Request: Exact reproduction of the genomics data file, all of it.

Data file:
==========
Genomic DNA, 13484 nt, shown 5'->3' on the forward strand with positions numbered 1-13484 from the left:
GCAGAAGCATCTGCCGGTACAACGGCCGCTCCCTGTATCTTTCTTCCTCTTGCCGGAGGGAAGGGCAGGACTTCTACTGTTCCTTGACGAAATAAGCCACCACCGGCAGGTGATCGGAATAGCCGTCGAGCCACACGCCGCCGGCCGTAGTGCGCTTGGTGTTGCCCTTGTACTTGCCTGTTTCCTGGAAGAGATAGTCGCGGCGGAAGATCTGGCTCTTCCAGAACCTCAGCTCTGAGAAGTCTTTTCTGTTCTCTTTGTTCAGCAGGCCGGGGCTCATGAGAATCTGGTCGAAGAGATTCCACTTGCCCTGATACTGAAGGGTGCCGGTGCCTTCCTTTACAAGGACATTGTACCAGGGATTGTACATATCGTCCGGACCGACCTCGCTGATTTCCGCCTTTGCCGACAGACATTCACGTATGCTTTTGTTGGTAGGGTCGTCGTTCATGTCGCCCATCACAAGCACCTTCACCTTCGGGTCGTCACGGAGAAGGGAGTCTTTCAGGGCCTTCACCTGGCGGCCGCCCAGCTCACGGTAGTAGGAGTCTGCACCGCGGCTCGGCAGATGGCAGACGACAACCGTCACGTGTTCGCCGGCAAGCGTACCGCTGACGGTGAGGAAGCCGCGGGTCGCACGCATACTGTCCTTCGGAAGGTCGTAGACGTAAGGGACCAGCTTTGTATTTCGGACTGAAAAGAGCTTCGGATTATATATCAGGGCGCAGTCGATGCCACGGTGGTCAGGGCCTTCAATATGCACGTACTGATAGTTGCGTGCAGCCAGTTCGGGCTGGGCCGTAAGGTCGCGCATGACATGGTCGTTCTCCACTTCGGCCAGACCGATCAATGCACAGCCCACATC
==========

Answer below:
Genomic DNA, 13484 nt, shown 5'->3' on the forward strand with positions numbered 1-13484 from the left:
GCAGAAGCATCTGCCGGTACAACGGCCGCTCCCTGTATCTTTCTTCCTCTTGCCGGAGGGAAGGGCAGGACTTCTACTGTTCCTTGACGAAATAAGCCACCACCGGCAGGTGATCGGAATAGCCGTCGAGCCACACGCCGCCGGCCGTAGTGCGCTTGGTGTTGCCCTTGTACTTGCCTGTTTCCTGGAAGAGATAGTCGCGGCGGAAGATCTGGCTCTTCCAGAACCTCAGCTCTGAGAAGTCTTTTCTGTTCTCTTTGTTCAGCAGGCCGGGGCTCATGAGAATCTGGTCGAAGAGATTCCACTTGCCCTGATACTGAAGGGTGCCGGTGCCTTCCTTTACAAGGACATTGTACCAGGGATTGTACATATCGTCCGGACCGACCTCGCTGATTTCCGCCTTTGCCGACAGACATTCACGTATGCTTTTGTTGGTAGGGTCGTCGTTCATGTCGCCCATCACAAGCACCTTCACCTTCGGGTCGTCACGGAGAAGGGAGTCTTTCAGGGCCTTCACCTGGCGGCCGCCCAGCTCACGGTAGTAGGAGTCTGCACCGCGGCTCGGCAGATGGCAGACGACAACCGTCACGTGTTCGCCGGCAAGCGTACCGCTGACGGTGAGGAAGCCGCGGGTCGCACGCATACTGTCCTTCGGAAGGTCGTAGACGTAAGGGACCAGCTTTGTATTTCGGACTGAAAAGAGCTTCGGATTATATATCAGGGCGCAGTCGATGCCACGGTGGTCAGGGCCTTCAATATGCACGTACTGATAGTTGCGTGCAGCCAGTTCGGGCTGGGCCGTAAGGTCGCGCATGACATGGTCGTTCTCCACTTCGGCCAGACCGATCAATGCACAGCCCACATC